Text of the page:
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Democracy & Technology Blog Government does not exist to protect investment expectations

Last week George Gilder, Bret Swanson and I met with a powerful Senator who told us he is being urged to “go slow” on deregulation because it would be unfair to change the market conditions that existed when investments were made. Of course, this is a Luddite argument against any progress at all. Telephone companies invested billions before VoIP. Cable companies invested billions before IPTV. And rural telephone companies invested billions before wireless offered a cheaper way to connect remote consumers. Should government slow the deployment of alternative technologies that cost less and offer greater functionality? Not if it cares about consumers and taxpayers.
Investment is motivated by a desire for inordinate profit. Successful investment achieves a temporary monopoly, and invites competitive entry and disruptive innovation. Nothing lasts forever. If government wants to be fair, it should neither accelerate nor decelerate this process. Government engages in industrial policy when it decides that some investments are more worthy than others.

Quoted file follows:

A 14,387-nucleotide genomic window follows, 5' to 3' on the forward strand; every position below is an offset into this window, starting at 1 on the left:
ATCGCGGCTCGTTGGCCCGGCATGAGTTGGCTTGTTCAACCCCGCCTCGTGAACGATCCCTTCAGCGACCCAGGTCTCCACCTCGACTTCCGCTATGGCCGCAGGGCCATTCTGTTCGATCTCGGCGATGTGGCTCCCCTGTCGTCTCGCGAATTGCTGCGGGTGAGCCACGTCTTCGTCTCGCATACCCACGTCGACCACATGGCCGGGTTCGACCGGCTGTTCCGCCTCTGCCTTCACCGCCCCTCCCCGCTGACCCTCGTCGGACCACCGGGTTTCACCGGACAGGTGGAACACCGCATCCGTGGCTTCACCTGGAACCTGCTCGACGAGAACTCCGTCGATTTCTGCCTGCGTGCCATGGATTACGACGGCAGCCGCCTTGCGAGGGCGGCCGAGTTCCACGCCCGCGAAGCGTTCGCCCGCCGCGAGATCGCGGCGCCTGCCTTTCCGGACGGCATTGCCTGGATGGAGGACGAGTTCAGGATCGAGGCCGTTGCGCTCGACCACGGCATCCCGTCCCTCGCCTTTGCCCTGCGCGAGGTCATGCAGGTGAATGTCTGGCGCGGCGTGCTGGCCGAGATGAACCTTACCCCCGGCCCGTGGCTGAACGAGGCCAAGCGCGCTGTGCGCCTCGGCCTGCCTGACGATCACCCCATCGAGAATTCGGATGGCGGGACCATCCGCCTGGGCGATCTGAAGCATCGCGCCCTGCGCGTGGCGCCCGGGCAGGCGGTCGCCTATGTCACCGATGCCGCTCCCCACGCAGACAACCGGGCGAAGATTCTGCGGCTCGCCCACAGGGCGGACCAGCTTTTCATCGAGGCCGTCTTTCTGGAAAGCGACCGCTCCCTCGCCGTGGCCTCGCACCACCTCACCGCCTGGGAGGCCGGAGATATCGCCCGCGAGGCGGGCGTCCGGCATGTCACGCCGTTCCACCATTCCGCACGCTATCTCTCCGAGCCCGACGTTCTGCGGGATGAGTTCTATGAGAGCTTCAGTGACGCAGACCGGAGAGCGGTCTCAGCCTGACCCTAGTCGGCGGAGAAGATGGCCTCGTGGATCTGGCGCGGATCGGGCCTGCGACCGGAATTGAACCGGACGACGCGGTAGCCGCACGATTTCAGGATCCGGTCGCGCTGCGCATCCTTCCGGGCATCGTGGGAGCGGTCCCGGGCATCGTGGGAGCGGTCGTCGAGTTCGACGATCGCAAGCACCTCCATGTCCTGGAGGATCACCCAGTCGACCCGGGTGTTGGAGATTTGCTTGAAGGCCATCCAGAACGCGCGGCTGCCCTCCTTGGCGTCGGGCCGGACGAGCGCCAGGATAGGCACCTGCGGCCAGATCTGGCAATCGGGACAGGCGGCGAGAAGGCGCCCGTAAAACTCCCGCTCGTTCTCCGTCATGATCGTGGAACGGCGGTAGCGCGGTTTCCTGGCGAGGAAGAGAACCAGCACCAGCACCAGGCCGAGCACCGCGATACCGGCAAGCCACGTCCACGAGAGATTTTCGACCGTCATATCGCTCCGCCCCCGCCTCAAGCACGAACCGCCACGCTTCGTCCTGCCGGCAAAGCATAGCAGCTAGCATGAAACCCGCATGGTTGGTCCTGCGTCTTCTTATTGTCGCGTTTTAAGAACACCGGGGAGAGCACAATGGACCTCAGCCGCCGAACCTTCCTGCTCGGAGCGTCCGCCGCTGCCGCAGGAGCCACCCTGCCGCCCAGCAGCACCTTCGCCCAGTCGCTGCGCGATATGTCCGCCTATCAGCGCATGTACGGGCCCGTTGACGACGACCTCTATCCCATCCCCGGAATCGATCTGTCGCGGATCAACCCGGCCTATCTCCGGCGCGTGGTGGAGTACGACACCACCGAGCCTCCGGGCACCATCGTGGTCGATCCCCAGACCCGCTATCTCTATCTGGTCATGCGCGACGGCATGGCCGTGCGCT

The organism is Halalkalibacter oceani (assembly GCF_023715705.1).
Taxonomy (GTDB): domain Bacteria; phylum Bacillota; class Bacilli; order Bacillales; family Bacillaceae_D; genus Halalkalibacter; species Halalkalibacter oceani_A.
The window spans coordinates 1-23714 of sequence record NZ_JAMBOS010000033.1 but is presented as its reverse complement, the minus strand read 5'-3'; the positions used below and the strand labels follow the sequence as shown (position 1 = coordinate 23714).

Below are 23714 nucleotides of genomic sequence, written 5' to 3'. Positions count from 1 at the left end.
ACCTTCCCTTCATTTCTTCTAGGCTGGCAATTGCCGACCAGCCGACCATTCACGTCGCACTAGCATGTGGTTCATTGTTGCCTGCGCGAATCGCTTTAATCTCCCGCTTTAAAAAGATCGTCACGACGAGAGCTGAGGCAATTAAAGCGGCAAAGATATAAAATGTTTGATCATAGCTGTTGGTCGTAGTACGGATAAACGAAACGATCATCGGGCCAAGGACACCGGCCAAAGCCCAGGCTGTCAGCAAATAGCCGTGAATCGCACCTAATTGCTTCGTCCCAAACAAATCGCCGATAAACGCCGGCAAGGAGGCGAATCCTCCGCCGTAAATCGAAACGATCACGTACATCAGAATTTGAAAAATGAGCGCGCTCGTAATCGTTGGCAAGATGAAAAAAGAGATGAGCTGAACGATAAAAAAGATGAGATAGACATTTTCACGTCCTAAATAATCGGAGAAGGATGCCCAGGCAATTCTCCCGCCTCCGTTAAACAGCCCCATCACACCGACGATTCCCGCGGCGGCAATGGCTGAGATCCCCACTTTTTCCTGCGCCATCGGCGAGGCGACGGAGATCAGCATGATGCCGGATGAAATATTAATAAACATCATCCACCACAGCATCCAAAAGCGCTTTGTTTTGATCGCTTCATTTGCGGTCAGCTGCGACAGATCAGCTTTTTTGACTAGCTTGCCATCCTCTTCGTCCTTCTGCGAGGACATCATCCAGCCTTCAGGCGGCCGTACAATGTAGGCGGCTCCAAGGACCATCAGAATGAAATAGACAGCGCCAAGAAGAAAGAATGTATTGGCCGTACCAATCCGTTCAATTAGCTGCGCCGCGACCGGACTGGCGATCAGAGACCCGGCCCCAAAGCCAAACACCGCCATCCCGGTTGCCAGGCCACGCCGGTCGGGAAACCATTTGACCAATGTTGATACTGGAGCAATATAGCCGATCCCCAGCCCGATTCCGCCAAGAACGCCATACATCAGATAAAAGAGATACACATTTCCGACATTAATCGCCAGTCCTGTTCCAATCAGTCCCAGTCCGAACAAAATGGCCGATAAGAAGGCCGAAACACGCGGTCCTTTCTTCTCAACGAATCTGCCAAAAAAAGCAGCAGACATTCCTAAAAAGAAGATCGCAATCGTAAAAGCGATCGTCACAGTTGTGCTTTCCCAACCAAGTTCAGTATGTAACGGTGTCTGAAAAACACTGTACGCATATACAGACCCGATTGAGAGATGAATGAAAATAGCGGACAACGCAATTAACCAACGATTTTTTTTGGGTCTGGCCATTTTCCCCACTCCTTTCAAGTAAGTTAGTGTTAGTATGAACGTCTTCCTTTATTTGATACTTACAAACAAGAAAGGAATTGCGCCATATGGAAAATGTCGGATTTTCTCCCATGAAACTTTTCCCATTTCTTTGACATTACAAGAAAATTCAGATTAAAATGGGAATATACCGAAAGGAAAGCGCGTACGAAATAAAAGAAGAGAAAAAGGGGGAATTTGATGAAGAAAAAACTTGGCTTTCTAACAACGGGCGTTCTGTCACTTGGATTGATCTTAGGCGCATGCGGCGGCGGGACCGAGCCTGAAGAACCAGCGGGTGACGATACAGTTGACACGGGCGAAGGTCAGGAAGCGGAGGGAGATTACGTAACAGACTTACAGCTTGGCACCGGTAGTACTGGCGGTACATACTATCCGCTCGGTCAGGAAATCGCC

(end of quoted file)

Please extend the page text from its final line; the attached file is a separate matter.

Hance Haney

Director and Senior Fellow of the Technology & Democracy Project
Hance Haney served as Director and Senior Fellow of the Technology & Democracy Project at the Discovery Institute, in Washington, D.C. Haney spent ten years as an aide to former Senator Bob Packwood (OR), and advised him in his capacity as chairman of the Senate Communications Subcommittee during the deliberations leading to the Telecommunications Act of 1996. He subsequently held various positions with the United States Telecom Association and Qwest Communications. He earned a B.A. in history from Willamette University and a J.D. from Lewis and Clark Law School in Portland, Oregon.